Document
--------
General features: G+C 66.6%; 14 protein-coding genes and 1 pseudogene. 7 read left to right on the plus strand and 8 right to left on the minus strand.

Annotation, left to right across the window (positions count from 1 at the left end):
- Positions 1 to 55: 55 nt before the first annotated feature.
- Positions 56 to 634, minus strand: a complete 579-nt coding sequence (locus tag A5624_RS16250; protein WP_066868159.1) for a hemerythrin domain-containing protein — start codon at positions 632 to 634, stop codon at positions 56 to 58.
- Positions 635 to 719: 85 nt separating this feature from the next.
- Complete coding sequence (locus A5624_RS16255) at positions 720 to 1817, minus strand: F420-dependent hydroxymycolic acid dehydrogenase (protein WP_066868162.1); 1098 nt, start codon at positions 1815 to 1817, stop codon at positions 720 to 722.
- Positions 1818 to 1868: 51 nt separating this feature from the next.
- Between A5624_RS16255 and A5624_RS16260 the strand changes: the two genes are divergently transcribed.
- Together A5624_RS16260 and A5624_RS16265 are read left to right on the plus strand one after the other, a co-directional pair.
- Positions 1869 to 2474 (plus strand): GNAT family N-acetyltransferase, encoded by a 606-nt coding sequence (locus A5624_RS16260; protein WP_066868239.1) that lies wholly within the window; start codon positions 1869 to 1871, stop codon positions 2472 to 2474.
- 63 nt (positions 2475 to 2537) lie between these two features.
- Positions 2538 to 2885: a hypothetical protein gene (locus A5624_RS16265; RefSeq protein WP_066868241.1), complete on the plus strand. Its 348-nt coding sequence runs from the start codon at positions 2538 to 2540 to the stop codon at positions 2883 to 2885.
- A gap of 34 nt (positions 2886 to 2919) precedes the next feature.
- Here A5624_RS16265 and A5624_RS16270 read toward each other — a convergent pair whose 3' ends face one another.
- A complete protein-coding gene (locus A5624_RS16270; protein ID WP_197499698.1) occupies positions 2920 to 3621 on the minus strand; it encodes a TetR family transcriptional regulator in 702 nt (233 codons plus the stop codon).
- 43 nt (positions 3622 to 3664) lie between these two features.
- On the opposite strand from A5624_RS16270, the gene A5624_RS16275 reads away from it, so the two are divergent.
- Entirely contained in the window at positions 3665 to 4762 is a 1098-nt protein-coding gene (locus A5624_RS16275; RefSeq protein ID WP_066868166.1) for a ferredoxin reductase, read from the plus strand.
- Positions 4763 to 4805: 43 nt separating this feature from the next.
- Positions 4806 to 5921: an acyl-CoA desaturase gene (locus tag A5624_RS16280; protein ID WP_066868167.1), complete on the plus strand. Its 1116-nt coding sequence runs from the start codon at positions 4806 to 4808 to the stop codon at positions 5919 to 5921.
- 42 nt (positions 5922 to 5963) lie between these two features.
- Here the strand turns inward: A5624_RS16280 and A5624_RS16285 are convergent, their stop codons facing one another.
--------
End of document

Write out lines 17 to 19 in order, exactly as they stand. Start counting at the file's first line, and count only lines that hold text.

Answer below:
- On the opposite strand from A5624_RS16270, the gene A5624_RS16275 reads away from it, so the two are divergent.
- Entirely contained in the window at positions 3665 to 4762 is a 1098-nt protein-coding gene (locus A5624_RS16275; RefSeq protein ID WP_066868166.1) for a ferredoxin reductase, read from the plus strand.
- Positions 4763 to 4805: 43 nt separating this feature from the next.